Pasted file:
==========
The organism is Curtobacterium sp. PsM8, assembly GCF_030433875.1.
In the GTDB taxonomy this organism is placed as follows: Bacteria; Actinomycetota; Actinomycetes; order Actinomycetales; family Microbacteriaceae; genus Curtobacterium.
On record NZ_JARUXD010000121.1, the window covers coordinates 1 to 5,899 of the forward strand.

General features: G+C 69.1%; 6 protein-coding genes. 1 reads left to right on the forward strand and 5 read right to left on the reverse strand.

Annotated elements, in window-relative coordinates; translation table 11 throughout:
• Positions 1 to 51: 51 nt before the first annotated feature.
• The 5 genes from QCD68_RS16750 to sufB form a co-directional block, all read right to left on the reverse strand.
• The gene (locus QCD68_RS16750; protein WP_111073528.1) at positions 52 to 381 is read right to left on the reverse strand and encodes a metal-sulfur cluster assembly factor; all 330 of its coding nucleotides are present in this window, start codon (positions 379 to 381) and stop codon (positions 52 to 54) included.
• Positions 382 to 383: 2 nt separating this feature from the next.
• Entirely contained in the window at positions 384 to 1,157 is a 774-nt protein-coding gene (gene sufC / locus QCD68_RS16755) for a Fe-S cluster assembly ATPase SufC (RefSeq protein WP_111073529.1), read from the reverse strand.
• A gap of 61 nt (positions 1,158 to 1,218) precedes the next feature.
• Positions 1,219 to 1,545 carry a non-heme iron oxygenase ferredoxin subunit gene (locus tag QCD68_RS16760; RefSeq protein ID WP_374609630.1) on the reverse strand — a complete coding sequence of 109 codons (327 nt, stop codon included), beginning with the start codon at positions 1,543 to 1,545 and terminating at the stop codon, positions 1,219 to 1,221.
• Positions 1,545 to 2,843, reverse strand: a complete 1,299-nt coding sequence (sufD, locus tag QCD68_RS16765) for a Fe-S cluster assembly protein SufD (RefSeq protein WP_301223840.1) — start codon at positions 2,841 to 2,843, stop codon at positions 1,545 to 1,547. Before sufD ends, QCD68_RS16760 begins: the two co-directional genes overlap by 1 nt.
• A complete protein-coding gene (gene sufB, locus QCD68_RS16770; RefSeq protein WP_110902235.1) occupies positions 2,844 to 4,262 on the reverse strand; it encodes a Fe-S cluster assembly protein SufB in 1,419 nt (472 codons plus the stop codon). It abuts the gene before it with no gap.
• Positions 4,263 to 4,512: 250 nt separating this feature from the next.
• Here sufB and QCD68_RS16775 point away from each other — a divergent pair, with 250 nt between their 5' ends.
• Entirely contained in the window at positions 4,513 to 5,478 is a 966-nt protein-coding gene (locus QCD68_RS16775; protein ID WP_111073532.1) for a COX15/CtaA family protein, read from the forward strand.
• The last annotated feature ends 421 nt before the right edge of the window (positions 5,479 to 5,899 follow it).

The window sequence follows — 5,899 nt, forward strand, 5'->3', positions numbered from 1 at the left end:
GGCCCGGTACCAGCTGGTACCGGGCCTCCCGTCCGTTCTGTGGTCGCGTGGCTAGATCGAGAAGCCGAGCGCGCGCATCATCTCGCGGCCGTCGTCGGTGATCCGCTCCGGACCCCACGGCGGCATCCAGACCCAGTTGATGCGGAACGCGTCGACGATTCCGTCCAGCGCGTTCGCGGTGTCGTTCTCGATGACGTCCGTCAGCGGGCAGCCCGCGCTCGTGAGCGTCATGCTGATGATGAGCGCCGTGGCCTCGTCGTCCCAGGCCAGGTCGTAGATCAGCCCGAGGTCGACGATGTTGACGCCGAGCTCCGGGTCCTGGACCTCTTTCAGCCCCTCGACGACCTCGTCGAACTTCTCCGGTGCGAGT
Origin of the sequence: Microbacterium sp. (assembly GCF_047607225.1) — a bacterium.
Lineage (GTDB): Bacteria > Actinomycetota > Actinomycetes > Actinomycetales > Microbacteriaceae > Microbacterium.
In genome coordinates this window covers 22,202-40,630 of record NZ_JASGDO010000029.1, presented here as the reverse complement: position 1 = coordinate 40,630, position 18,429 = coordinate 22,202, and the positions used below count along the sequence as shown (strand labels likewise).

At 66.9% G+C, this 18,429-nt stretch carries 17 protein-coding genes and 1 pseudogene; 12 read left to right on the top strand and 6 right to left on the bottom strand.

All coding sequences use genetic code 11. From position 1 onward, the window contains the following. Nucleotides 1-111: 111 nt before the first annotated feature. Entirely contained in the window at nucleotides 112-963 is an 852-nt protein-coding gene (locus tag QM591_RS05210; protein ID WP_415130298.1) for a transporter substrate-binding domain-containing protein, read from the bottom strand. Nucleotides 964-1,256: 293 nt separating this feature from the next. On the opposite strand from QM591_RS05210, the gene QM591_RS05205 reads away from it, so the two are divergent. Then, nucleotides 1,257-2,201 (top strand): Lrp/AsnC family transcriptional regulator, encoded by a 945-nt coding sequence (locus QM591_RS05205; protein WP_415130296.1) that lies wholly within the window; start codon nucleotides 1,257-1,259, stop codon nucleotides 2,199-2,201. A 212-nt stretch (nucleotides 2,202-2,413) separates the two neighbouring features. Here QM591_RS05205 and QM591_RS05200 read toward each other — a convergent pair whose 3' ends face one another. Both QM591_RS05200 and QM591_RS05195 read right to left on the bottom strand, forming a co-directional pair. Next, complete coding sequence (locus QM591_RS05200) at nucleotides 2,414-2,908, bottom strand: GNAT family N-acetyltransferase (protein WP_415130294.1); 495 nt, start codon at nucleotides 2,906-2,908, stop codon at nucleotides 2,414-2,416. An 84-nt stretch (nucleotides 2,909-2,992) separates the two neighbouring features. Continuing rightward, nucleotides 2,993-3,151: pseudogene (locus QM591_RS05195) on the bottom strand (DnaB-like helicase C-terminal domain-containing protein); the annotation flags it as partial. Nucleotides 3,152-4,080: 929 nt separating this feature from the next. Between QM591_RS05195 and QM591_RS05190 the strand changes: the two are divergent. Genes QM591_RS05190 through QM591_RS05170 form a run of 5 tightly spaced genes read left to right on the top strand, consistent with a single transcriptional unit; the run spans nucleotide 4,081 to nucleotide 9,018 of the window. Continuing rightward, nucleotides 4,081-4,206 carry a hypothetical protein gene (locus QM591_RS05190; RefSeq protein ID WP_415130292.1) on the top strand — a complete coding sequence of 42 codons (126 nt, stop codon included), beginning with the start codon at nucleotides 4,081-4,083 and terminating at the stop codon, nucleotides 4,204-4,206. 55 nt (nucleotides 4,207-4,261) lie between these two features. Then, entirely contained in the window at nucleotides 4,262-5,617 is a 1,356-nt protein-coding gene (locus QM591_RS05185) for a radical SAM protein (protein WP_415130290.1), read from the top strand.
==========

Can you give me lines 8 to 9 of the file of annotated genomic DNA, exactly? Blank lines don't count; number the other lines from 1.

• The gene (locus QCD68_RS16750; protein WP_111073528.1) at positions 52 to 381 is read right to left on the reverse strand and encodes a metal-sulfur cluster assembly factor; all 330 of its coding nucleotides are present in this window, start codon (positions 379 to 381) and stop codon (positions 52 to 54) included.
• Positions 382 to 383: 2 nt separating this feature from the next.